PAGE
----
The draw for the FA Cup quarter-finals is nigh, and I have 45 minutes in which to attempt a nostalgic (but not blindly nostalgic) review of this pleasant tradition. I hope I finish it in time, as the following list of FA Cup draw cliches is one I'd like you, dear reader, to tick off as the draw progresses:
The Pre-Draw Headlines
Being such a momentous occasion, any draw for the major competitions requires a pointless generic build-up article, which are nowadays usually the domain of Ceefax/Teletext and the internet. Invariably given the headline "Clubs Set For FA Cup Draw", the article will then reveal exclusively how the remaining entrants are "awaiting " (often "eagerly", where any lower-league club is concerned), and is rounded of with a list of the "all-important" ball numbers.
A modest 15-minute slot is dedicated to the formalities of the draw, now presented to the nation in marvellously wooden fashion by Sir Trevor Brooking. Brooking's predecessors have included the adequate but forgettable David Davies and the helium-powered Graham Kelly. A more challenging role than it perhaps looks, the frontman of the proceedings must juggle the following tasks:
- Introduce the star guests who will perform the draw
- Provide snappy and suitably uninteresting information on each team as they are drawn, usually pertaining to the way they progressed from the previous round. ("Number 4 is Plymouth Argyle....2-0 winners over Derby in Round Five.")
- Ensure that all the balls have been emptied from the bag by one of the guests. This is traditionally the first source of cringe-inducingly awkward "comedy" during the draw coverage.
- Engage slightly in mid-draw banter, whilst keeping in mind the need to keep the draw flowing.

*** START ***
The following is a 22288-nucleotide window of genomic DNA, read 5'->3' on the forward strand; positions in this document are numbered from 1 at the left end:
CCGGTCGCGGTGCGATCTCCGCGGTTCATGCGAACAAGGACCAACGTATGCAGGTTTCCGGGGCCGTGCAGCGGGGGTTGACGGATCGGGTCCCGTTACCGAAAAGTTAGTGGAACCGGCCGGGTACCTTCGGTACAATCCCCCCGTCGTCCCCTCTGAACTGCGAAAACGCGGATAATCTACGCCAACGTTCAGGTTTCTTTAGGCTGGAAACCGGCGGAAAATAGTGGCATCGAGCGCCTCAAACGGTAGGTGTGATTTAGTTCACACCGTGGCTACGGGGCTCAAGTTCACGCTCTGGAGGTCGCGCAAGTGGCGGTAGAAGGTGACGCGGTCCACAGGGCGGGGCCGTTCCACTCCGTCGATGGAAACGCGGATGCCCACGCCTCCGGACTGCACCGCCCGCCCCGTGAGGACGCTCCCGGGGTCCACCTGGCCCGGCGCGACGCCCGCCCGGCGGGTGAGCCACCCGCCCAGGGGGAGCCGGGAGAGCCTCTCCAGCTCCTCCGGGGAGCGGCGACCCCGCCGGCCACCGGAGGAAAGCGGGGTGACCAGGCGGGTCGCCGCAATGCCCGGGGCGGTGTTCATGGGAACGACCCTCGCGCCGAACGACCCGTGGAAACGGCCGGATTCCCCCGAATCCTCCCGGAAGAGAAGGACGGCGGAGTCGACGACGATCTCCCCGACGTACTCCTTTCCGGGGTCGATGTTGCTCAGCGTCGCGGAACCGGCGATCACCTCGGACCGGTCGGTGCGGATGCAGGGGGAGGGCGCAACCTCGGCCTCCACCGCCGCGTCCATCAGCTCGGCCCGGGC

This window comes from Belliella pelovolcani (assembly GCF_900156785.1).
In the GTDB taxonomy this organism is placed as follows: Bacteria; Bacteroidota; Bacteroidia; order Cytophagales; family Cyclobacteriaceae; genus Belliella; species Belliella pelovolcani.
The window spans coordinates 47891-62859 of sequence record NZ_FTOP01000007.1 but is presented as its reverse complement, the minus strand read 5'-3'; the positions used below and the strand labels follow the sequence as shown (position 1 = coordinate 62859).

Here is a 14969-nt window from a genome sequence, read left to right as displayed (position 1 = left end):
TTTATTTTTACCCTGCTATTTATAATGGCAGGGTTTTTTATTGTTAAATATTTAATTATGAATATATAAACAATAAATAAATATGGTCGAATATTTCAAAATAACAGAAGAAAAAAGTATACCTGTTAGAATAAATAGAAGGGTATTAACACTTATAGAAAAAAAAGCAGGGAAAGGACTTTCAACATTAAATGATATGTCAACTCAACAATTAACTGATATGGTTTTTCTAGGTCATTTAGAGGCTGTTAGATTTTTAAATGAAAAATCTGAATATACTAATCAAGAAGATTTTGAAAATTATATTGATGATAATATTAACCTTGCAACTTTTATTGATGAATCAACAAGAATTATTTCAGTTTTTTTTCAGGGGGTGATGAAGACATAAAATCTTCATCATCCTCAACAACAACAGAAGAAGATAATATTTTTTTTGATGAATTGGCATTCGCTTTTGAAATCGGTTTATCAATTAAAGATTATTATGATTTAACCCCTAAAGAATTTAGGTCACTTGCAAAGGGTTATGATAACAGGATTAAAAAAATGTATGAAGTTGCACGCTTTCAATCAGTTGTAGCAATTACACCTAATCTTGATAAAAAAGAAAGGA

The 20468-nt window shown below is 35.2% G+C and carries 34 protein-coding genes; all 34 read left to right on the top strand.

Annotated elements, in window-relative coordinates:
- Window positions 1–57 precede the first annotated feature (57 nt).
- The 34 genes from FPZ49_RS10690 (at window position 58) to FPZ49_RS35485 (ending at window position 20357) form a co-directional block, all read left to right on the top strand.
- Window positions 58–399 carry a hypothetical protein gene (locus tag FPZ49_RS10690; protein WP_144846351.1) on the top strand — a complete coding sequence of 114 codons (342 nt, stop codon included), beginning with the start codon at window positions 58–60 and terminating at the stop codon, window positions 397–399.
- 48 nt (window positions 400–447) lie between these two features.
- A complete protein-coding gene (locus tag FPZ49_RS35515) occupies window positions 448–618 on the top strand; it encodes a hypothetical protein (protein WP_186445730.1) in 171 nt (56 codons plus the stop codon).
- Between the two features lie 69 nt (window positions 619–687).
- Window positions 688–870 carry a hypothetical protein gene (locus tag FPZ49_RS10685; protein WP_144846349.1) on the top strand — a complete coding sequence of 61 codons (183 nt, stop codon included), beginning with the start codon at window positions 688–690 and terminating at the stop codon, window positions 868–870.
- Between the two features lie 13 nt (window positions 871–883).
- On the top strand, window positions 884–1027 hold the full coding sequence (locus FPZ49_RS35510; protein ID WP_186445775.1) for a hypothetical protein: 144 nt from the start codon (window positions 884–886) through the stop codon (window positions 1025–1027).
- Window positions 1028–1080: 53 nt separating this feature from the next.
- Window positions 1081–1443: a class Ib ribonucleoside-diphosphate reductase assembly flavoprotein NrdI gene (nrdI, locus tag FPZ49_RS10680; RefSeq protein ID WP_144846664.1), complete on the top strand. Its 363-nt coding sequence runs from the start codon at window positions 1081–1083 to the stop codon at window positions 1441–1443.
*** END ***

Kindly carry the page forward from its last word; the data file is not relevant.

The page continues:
The logic behind the choice of guests can be a lottery in itself. Sometimes they can be topical invitations (players/managers recently involved in the competition) and sometimes they can be bafflingly inappropriate, like the two overfunded, underachieving "athletes" that performed the 5th round draw. Today's proceedings will feature England management team Steve McClaren and Terry Venables, more of whom to come.
Whoever performs the draw, it is customary to be very careful and precise (showing a level of care and concentration usually only seen when drinking tea from a cup and saucer at your grandma's) and to stand (when not ball-plucking) as all footballer folk do on occasions such as this - hands clasped behind straight back, legs shoulder width apart.
One of the Guests Selects His Old Team
With Middlesbrough and Tottenham in today's draw, the likelihood of this occurring is incredibly high. Another rich source of teeth-grindingly painful "humour" mid-draw, one of the guests is obliged to call upon a wide range of witty responses to choosing his own team. The most popular one, understandably is to smirk and either a) "apologise" for randomly, and not at all deliberately, drawing them to play Chelsea away, or b) produce a shrug that politely says "got them an easy one there!".
In fact, McClaren is likely to be incredibly unbearable in general throughout today's draw. Smug smirks are guaranteed upon the drawing of Middlesbrough and Manchester United's balls, while Venables will get in on the act with Tottenham and, to a lesser extent, Chelsea. Exactly why such a brief, tenuous link with one of your former clubs is such an impressive act of comedy is not clear.
With the draw imminent, I shall leave it there. For something that is supposed to be entirely unpredictable and random, the FA Cup draw has become very easy to forecast...